- to insert between other things: to interject a clarification of a previous statement.
- Obsolete. to come between.
Origin of interject
SynonymsSee more synonyms on Thesaurus.com
Examples from the Web for interject
“Let me finish, Mitt,” he said when the former Massachusetts governor tried to interject.Happy Huckabee Gets Mad
May 6, 2014
She raised her hand when she wanted to interject, looking like a kid wanting to be called on in class.Romney Rattled, But Still in Front
October 19, 2011
"If I may interject, Judge, they find YOU difficult and challenging, more than your colleagues," Graham countered.19 Best Moments from Sonia's Hearing
The Daily Beast Video
July 13, 2009
"It isn't only Ronny, you know," Freddie hastened to interject.Jill the Reckless
P. G. (Pelham Grenville) Wodehouse
Their function was to interject comical comments from time to time.Folkways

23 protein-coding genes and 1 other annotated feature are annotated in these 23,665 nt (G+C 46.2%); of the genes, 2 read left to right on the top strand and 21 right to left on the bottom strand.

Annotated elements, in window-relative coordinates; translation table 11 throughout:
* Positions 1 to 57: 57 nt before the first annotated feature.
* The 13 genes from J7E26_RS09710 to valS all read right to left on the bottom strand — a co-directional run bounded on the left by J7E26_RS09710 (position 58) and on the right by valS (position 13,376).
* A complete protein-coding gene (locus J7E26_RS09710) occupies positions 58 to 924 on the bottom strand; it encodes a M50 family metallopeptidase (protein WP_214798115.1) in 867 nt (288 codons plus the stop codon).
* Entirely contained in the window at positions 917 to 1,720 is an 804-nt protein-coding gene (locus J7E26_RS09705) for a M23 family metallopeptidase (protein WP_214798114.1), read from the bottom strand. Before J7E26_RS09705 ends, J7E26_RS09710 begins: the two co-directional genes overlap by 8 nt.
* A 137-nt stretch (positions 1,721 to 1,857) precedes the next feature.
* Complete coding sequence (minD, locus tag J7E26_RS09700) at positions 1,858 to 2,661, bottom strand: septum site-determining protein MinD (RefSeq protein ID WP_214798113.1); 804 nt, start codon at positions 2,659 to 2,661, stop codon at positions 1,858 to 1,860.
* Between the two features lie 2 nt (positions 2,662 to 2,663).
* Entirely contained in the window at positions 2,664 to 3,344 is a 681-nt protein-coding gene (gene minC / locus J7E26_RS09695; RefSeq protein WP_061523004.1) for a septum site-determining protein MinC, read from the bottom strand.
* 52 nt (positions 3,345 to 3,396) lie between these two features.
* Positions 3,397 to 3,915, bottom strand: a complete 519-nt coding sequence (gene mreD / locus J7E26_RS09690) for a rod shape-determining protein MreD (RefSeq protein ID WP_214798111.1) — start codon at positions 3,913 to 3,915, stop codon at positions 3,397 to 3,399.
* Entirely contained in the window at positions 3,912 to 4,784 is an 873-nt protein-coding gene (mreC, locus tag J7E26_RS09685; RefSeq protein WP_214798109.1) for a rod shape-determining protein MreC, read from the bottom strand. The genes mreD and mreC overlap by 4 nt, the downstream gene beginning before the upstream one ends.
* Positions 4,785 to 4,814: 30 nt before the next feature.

William Graham Sumner
Here I must interject that such a statement is somewhat sweeping.Mental Efficiency
At this point Dick Bissell undertook to interject some of his humor into the situation.Sube Cane
Edward Bellamy Partridge
How absurd, we will interject, is the saying: "Love me, love my dog."Plum Pudding
- to interpose abruptly or sharply; interrupt with; throw inshe interjected clever remarks
- archaic to come between; interpose
Word Origin and History for interject
1570s, back-formation from interjection or else from Latin interiectus, past participle of intericere "to throw between, insert, interject" (see interjection). Related: Interjected; interjecting.